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spelling 2021-12-02T11:33:16.4311957 v2 55902 2020-12-16 Impacts of urbanization on precipitation patterns in the greater Beijing–Tianjin–Hebei metropolitan region in northern China 3ece84458da360ff84fa95aa1c0c912b 0000-0003-2736-8625 Yunqing Xuan Yunqing Xuan true false 2020-12-16 CIVL We present a statistical method to quantify the contribution of urbanization to precipitation changes during 1958-2017 across the greater Beijing-Tianjin-Hebei (BTH) metropolitan region in northern China. We find distinct trends in precipitation in the past six decades: decreasing in annual and summer while increasing in other seasons. The spatial patterns of precipitation show discernible terrain-induced characteristics with high values in the buffer zones of plain and mountain areas and low values in the northwestern mountainous regions. Our results indicate that although urbanization has limited impacts on the trends and spatial patterns of precipitation, it has a positive contribution to the changes in precipitation for about 80% of the comparisions conducted, especially in autumn (100%), with the negative contribution being dominant in summer (66.67%). In addition, these results are sensitive to the classifications of urban and rural stations, suggesting that how to classify urban/rural areas is a crucial step to estimate the potential contribution of urbanization to precipitation changes. These findings also support that urbanization can diversify and enhance the variations in precipitation, with urban areas becoming a secondary center along with more increasing or less decreasing trends in precipitation. Journal Article Environmental Research Letters 16 1 014042 IOP Publishing 1748-9326 precipitation pattern, urbanization contribution, Beijing-Tianjin-Hebei region 8 1 2021 2021-01-08 10.1088/1748-9326/abd212 COLLEGE NANME Civil Engineering COLLEGE CODE CIVL Swansea University 2021-12-02T11:33:16.4311957 2020-12-16T11:44:33.1276682 Faculty of Science and Engineering School of Aerospace, Civil, Electrical, General and Mechanical Engineering - Civil Engineering Xiaomeng Song 1 Yuchen Mo 2 Yunqing Xuan 0000-0003-2736-8625 3 Quan J Wang 4 Wenyan Wu 5 Jianyun Zhang 6 Xianju Zou 7 55902__19134__9539ada153464d639e405799f748d408.pdf 55902.pdf 2021-01-20T14:45:28.4940147 Output 3849948 application/pdf Version of Record true © 2021 The Author(s). Released under the terms of the Creative Commons Attribution 4.0 license true eng https://creativecommons.org/licenses/by/4.0/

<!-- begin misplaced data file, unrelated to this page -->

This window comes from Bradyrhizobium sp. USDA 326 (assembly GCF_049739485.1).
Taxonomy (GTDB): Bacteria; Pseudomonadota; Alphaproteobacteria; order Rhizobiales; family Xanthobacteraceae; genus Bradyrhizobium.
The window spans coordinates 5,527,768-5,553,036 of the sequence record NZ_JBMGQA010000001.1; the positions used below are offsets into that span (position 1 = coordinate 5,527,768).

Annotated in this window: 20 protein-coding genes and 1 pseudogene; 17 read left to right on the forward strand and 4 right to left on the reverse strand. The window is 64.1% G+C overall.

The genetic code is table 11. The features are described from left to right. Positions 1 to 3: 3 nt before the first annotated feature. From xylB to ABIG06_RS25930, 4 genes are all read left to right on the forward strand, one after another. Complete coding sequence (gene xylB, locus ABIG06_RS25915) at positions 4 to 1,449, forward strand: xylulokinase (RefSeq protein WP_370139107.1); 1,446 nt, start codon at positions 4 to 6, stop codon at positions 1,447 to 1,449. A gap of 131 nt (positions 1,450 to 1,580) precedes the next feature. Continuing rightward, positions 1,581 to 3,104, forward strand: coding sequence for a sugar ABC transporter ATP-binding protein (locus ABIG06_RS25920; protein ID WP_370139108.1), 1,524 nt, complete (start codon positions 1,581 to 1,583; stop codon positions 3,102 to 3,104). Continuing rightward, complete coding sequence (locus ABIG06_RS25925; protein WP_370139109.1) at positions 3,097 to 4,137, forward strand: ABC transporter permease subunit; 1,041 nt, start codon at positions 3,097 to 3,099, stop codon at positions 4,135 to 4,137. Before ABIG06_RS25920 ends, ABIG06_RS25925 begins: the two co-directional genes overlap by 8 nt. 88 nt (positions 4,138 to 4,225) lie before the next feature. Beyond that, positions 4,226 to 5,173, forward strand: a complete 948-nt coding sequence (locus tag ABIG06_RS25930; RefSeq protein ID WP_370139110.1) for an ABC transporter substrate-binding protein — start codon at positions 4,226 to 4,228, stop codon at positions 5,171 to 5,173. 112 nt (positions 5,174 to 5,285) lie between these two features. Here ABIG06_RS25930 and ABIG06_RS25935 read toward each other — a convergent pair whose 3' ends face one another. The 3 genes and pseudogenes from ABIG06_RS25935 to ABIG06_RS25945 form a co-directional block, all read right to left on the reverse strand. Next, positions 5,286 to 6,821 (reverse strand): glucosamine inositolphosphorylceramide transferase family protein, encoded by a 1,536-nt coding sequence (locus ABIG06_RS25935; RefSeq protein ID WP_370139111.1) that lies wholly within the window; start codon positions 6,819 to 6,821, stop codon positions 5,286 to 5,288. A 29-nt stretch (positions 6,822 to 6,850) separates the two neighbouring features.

title Impacts of urbanization on precipitation patterns in the greater Beijing–Tianjin–Hebei metropolitan region in northern China